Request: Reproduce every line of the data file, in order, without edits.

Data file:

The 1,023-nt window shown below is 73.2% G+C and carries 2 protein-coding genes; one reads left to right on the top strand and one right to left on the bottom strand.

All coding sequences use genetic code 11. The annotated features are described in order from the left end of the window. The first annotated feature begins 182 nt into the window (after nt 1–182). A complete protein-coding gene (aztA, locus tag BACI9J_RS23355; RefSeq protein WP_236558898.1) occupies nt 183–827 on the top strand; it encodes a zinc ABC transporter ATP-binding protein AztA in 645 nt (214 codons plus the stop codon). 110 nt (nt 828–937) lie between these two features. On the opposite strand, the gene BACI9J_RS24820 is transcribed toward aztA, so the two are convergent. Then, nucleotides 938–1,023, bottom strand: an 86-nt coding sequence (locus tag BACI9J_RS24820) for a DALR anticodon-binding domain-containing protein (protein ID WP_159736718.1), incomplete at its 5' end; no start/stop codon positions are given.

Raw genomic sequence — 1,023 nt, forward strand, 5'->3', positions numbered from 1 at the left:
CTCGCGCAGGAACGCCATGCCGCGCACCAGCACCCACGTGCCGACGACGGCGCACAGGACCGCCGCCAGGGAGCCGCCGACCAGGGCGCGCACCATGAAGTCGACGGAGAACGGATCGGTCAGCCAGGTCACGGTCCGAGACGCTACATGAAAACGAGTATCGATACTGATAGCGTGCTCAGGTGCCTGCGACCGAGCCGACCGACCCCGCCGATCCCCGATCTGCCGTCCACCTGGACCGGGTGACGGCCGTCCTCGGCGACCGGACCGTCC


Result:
The 1,023-nt window shown below is 73.2% G+C and carries 2 protein-coding genes; one reads left to right on the top strand and one right to left on the bottom strand.

All coding sequences use genetic code 11. The annotated features are described in order from the left end of the window. The first annotated feature begins 182 nt into the window (after nt 1–182). A complete protein-coding gene (aztA, locus tag BACI9J_RS23355; RefSeq protein WP_236558898.1) occupies nt 183–827 on the top strand; it encodes a zinc ABC transporter ATP-binding protein AztA in 645 nt (214 codons plus the stop codon). 110 nt (nt 828–937) lie between these two features. On the opposite strand, the gene BACI9J_RS24820 is transcribed toward aztA, so the two are convergent. Then, nucleotides 938–1,023, bottom strand: an 86-nt coding sequence (locus tag BACI9J_RS24820) for a DALR anticodon-binding domain-containing protein (protein ID WP_159736718.1), incomplete at its 5' end; no start/stop codon positions are given.

Raw genomic sequence — 1,023 nt, forward strand, 5'->3', positions numbered from 1 at the left:
CTCGCGCAGGAACGCCATGCCGCGCACCAGCACCCACGTGCCGACGACGGCGCACAGGACCGCCGCCAGGGAGCCGCCGACCAGGGCGCGCACCATGAAGTCGACGGAGAACGGATCGGTCAGCCAGGTCACGGTCCGAGACGCTACATGAAAACGAGTATCGATACTGATAGCGTGCTCAGGTGCCTGCGACCGAGCCGACCGACCCCGCCGATCCCCGATCTGCCGTCCACCTGGACCGGGTGACGGCCGTCCTCGGCGACCGGACCGTCC